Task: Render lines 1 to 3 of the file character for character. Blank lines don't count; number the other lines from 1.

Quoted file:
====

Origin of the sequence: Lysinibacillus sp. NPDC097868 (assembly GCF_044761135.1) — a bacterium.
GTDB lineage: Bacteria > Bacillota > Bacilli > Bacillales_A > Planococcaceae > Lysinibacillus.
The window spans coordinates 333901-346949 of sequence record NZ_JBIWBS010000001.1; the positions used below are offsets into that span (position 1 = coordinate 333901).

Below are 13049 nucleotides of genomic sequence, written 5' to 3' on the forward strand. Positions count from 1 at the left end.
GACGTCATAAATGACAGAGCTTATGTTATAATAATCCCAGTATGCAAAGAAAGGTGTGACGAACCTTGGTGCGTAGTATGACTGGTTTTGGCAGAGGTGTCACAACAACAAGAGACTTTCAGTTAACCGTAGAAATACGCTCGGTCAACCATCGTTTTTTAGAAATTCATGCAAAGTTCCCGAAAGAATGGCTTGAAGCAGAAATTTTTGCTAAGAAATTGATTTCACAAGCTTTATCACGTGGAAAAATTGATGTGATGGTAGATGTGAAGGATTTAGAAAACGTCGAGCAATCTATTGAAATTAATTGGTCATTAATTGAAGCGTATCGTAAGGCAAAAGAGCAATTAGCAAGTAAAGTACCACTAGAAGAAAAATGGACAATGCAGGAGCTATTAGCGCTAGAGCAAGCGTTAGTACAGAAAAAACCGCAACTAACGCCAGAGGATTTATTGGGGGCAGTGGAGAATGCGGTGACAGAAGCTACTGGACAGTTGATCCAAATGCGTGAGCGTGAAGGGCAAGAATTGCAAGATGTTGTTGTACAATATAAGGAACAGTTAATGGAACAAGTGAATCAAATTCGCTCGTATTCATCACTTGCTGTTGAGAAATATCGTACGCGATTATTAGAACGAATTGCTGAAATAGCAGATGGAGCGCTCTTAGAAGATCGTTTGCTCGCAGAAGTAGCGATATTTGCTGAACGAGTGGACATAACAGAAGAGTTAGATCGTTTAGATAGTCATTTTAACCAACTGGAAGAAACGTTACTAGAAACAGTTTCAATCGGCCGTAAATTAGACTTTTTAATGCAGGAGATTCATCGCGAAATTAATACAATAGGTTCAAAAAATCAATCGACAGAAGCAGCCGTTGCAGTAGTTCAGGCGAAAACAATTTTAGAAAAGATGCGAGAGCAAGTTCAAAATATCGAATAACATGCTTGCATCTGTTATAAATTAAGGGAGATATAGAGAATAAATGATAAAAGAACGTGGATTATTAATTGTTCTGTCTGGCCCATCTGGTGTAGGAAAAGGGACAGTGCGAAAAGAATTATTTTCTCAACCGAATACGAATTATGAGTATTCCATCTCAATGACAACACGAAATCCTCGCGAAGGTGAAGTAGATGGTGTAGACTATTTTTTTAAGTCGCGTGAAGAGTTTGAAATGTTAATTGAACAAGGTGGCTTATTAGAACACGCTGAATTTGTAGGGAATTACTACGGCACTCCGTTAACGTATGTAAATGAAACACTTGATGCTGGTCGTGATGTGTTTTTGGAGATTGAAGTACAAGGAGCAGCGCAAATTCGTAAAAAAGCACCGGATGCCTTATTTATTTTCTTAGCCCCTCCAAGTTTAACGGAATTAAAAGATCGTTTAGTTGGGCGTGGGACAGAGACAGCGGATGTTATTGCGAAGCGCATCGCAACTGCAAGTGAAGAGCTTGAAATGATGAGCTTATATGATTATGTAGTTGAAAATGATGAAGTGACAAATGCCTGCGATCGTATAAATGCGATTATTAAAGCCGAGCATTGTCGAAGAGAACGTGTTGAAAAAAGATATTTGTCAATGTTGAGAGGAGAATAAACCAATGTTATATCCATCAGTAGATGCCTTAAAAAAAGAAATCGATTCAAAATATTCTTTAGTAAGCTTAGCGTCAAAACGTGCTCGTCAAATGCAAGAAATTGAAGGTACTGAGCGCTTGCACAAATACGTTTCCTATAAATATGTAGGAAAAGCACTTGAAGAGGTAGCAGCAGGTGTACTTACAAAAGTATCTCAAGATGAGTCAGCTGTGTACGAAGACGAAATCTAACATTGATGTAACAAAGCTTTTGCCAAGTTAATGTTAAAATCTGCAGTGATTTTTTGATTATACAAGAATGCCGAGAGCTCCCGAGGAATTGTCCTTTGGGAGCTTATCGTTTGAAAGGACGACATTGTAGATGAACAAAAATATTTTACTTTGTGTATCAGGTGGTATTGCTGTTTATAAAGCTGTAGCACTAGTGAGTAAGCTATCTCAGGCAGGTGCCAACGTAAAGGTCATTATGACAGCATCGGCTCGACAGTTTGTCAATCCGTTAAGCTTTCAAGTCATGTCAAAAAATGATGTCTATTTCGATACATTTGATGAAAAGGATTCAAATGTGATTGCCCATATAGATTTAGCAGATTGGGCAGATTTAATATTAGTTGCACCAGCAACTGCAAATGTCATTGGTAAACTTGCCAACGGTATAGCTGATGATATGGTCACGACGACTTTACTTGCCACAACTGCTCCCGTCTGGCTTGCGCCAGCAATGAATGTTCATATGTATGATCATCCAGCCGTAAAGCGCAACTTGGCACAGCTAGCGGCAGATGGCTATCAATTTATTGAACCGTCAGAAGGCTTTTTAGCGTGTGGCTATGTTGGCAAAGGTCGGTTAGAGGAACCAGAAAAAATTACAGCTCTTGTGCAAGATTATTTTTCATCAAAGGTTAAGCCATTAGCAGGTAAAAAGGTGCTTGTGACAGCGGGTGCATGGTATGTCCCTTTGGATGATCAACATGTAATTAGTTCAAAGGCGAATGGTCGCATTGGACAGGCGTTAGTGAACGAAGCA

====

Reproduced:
Origin of the sequence: Lysinibacillus sp. NPDC097868 (assembly GCF_044761135.1) — a bacterium.
GTDB lineage: Bacteria > Bacillota > Bacilli > Bacillales_A > Planococcaceae > Lysinibacillus.
The window spans coordinates 333901-346949 of sequence record NZ_JBIWBS010000001.1; the positions used below are offsets into that span (position 1 = coordinate 333901).